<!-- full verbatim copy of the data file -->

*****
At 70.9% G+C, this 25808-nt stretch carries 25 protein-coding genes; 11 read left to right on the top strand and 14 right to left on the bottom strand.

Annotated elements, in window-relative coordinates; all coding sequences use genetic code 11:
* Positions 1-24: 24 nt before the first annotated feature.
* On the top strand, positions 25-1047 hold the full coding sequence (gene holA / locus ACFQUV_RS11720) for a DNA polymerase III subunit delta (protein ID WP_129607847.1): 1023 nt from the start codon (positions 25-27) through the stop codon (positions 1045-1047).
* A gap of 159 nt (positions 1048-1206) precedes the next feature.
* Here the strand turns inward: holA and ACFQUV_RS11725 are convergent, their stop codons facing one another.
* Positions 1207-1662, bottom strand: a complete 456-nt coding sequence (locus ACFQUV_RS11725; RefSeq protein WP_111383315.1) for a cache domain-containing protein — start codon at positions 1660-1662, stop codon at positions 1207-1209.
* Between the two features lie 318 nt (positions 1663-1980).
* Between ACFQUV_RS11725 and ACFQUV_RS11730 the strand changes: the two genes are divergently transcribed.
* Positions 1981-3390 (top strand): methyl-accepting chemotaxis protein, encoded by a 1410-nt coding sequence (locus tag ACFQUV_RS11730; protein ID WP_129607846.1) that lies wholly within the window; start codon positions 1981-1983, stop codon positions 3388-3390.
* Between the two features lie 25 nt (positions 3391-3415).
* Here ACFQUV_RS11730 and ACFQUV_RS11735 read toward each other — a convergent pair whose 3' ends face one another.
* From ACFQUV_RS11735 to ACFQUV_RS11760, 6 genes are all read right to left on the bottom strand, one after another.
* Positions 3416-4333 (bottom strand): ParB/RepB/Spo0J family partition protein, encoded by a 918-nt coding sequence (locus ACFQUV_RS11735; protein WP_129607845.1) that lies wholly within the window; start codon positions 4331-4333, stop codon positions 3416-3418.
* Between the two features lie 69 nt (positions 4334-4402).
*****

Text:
At 70.9% G+C, this 25808-nt stretch carries 25 protein-coding genes; 11 read left to right on the top strand and 14 right to left on the bottom strand.

Annotated elements, in window-relative coordinates; all coding sequences use genetic code 11:
* Positions 1-24: 24 nt before the first annotated feature.
* On the top strand, positions 25-1047 hold the full coding sequence (gene holA / locus ACFQUV_RS11720) for a DNA polymerase III subunit delta (protein ID WP_129607847.1): 1023 nt from the start codon (positions 25-27) through the stop codon (positions 1045-1047).
* A gap of 159 nt (positions 1048-1206) precedes the next feature.
* Here the strand turns inward: holA and ACFQUV_RS11725 are convergent, their stop codons facing one another.
* Positions 1207-1662, bottom strand: a complete 456-nt coding sequence (locus ACFQUV_RS11725; RefSeq protein WP_111383315.1) for a cache domain-containing protein — start codon at positions 1660-1662, stop codon at positions 1207-1209.
* Between the two features lie 318 nt (positions 1663-1980).
* Between ACFQUV_RS11725 and ACFQUV_RS11730 the strand changes: the two genes are divergently transcribed.
* Positions 1981-3390 (top strand): methyl-accepting chemotaxis protein, encoded by a 1410-nt coding sequence (locus tag ACFQUV_RS11730; protein ID WP_129607846.1) that lies wholly within the window; start codon positions 1981-1983, stop codon positions 3388-3390.
* Between the two features lie 25 nt (positions 3391-3415).
* Here ACFQUV_RS11730 and ACFQUV_RS11735 read toward each other — a convergent pair whose 3' ends face one another.
* From ACFQUV_RS11735 to ACFQUV_RS11760, 6 genes are all read right to left on the bottom strand, one after another.
* Positions 3416-4333 (bottom strand): ParB/RepB/Spo0J family partition protein, encoded by a 918-nt coding sequence (locus ACFQUV_RS11735; protein WP_129607845.1) that lies wholly within the window; start codon positions 4331-4333, stop codon positions 3416-3418.
* Between the two features lie 69 nt (positions 4334-4402).